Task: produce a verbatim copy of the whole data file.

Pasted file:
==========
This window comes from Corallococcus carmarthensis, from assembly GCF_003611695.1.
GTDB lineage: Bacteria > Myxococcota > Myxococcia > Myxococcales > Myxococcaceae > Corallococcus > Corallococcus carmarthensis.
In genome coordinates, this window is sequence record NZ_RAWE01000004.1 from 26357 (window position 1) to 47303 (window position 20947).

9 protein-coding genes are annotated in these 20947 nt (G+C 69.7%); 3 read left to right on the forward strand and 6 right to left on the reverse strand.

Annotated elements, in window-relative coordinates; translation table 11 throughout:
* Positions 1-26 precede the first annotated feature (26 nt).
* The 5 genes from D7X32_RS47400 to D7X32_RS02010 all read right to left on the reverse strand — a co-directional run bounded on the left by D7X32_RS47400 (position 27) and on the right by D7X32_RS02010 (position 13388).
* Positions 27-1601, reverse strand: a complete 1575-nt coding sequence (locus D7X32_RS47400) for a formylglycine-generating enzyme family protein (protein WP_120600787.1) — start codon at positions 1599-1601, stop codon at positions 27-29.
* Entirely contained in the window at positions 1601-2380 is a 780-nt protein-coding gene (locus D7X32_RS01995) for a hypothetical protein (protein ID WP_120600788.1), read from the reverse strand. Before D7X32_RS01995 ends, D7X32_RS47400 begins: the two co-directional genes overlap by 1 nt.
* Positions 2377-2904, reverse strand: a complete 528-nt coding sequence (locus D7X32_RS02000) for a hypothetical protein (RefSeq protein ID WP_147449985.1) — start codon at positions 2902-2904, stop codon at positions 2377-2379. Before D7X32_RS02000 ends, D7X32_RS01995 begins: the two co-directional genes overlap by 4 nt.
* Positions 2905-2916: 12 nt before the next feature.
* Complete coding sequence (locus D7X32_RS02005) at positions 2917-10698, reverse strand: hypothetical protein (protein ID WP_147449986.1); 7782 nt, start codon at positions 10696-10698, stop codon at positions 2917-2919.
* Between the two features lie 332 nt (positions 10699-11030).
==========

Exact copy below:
This window comes from Corallococcus carmarthensis, from assembly GCF_003611695.1.
GTDB lineage: Bacteria > Myxococcota > Myxococcia > Myxococcales > Myxococcaceae > Corallococcus > Corallococcus carmarthensis.
In genome coordinates, this window is sequence record NZ_RAWE01000004.1 from 26357 (window position 1) to 47303 (window position 20947).

9 protein-coding genes are annotated in these 20947 nt (G+C 69.7%); 3 read left to right on the forward strand and 6 right to left on the reverse strand.

Annotated elements, in window-relative coordinates; translation table 11 throughout:
* Positions 1-26 precede the first annotated feature (26 nt).
* The 5 genes from D7X32_RS47400 to D7X32_RS02010 all read right to left on the reverse strand — a co-directional run bounded on the left by D7X32_RS47400 (position 27) and on the right by D7X32_RS02010 (position 13388).
* Positions 27-1601, reverse strand: a complete 1575-nt coding sequence (locus D7X32_RS47400) for a formylglycine-generating enzyme family protein (protein WP_120600787.1) — start codon at positions 1599-1601, stop codon at positions 27-29.
* Entirely contained in the window at positions 1601-2380 is a 780-nt protein-coding gene (locus D7X32_RS01995) for a hypothetical protein (protein ID WP_120600788.1), read from the reverse strand. Before D7X32_RS01995 ends, D7X32_RS47400 begins: the two co-directional genes overlap by 1 nt.
* Positions 2377-2904, reverse strand: a complete 528-nt coding sequence (locus D7X32_RS02000) for a hypothetical protein (RefSeq protein ID WP_147449985.1) — start codon at positions 2902-2904, stop codon at positions 2377-2379. Before D7X32_RS02000 ends, D7X32_RS01995 begins: the two co-directional genes overlap by 4 nt.
* Positions 2905-2916: 12 nt before the next feature.
* Complete coding sequence (locus D7X32_RS02005) at positions 2917-10698, reverse strand: hypothetical protein (protein ID WP_147449986.1); 7782 nt, start codon at positions 10696-10698, stop codon at positions 2917-2919.
* Between the two features lie 332 nt (positions 10699-11030).